Mr. LIMAN: And were you aware that Colonel North had a role
in getting the airstrip in that Central American country?
Mr. POINDEXTER: Yes. In fact, as I've testified, that issue came up
on the trip that I made to Central America in December of 1985.
Mr. LIMAN: Did you brief the President of the United States on
Mr. POINDEXTER: I did.
Mr. LIMAN: And is it true that you knew that Colonel North had
arranged either with Felix Rodriguez or, more likely, an official in
the country where Felix Rodriguez was working, to get logistics
support for the Contras?
Mr. POINDEXTER: Yes. I was aware that he was doing what he
could to pave the way for the logistics effort in the surrounding
Mr. LIMAN: And is it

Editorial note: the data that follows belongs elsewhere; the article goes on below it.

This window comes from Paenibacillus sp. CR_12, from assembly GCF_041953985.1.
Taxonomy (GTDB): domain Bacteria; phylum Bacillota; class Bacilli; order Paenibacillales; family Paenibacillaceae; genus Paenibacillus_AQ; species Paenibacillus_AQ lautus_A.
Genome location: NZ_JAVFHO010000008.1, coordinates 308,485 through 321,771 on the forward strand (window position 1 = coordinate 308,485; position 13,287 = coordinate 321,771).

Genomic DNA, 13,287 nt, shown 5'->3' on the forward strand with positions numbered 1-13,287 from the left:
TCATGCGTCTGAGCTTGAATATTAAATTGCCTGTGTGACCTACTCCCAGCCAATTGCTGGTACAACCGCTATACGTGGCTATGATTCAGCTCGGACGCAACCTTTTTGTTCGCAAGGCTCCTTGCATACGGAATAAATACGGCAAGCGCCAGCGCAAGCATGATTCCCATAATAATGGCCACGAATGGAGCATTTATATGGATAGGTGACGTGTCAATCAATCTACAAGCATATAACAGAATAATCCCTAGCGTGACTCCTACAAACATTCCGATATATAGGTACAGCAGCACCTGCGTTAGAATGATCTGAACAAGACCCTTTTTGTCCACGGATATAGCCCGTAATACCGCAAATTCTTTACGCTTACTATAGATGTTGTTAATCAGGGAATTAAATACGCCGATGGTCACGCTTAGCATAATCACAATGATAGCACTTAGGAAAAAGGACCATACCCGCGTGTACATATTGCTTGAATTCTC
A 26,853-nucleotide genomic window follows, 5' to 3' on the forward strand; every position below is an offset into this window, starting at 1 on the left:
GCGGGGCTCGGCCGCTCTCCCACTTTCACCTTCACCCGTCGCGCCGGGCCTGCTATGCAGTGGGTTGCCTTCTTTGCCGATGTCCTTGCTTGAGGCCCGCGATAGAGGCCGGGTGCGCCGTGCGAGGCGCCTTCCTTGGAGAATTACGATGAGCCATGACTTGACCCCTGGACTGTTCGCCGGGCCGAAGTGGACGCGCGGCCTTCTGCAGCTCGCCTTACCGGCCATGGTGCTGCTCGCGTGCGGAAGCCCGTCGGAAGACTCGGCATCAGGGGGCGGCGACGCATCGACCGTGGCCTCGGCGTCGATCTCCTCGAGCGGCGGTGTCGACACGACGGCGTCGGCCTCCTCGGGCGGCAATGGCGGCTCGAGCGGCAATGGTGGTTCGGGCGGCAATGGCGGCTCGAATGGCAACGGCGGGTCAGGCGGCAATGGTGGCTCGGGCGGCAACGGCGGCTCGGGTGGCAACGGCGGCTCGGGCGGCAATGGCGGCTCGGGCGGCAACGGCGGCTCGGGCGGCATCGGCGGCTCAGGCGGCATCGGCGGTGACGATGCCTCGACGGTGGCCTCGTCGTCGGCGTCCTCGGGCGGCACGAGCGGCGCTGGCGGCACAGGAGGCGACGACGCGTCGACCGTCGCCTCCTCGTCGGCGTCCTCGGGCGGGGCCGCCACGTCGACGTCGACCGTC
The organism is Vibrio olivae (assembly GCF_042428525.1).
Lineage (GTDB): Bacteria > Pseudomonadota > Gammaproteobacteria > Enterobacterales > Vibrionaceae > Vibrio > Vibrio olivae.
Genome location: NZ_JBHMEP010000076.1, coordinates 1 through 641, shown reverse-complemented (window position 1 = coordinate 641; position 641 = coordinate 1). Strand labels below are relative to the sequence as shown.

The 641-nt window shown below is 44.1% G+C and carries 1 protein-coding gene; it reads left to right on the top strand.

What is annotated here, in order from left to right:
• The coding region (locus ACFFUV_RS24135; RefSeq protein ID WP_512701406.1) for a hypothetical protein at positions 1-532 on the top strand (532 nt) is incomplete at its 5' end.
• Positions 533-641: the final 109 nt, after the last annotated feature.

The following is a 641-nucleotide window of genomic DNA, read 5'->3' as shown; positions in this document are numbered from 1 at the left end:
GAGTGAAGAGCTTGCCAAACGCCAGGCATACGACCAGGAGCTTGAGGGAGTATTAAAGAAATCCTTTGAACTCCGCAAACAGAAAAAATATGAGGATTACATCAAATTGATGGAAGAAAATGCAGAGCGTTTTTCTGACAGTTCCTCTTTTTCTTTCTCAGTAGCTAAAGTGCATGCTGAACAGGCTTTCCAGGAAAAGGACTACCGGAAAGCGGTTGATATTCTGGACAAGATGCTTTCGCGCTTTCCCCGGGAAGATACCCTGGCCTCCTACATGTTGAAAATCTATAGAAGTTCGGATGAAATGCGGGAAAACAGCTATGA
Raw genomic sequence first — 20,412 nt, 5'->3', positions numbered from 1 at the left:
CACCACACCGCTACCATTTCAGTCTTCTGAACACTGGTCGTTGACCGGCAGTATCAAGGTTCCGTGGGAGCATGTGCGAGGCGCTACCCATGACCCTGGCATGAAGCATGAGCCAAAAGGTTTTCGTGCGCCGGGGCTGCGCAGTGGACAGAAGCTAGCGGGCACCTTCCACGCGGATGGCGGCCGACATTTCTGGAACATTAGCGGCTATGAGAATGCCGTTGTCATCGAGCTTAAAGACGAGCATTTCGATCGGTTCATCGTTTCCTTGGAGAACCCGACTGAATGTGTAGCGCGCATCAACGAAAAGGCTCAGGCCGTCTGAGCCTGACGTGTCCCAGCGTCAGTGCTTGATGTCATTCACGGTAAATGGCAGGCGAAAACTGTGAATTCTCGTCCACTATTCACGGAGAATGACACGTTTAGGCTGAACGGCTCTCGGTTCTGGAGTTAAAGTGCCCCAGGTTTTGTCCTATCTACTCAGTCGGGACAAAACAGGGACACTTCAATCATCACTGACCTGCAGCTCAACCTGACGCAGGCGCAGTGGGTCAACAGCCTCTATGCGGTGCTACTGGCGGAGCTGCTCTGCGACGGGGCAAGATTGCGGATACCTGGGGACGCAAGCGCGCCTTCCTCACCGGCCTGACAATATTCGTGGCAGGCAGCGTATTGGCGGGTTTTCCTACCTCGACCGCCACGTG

Mr. POINDEXTER: I would like to keep that general.
Mr. LIMAN: Is it true you regarded Colonel North as the switching point that made this whole system work?
Mr. POINDEXTER: Yes, that's correct.
Mr. LIMAN: Did you ever have a conversation—sorry.
Mr. POINDEXTER: Go ahead.
Mr. LIMAN: Did you have a conversation with Director Casey
where he said that the Contras would not be alive without Colonel
Mr. POINDEXTER: Yes. I almost said that, but I figured you were
going to ask that as the next question.
Mr. LIMAN: And you shared that view?
Mr. POINDEXTER: Yes, I did. I certainly did.
Mr. LIMAN: And I understand from your earlier testimony that
you did not go into this degree of detail in briefing the President; is
Mr. POINDEXTER: I certainly did not brief the President in detail
of all of Colonel North's activities. That would have been much too
great a level of detail to cover will all of the other arms control
and United States-Soviet issues that we were constantly struggling
with. But I do think that the President understood that Colonel
North was instrumental in keeping the Contras supported without
maybe understanding the details of exactly what he was doing.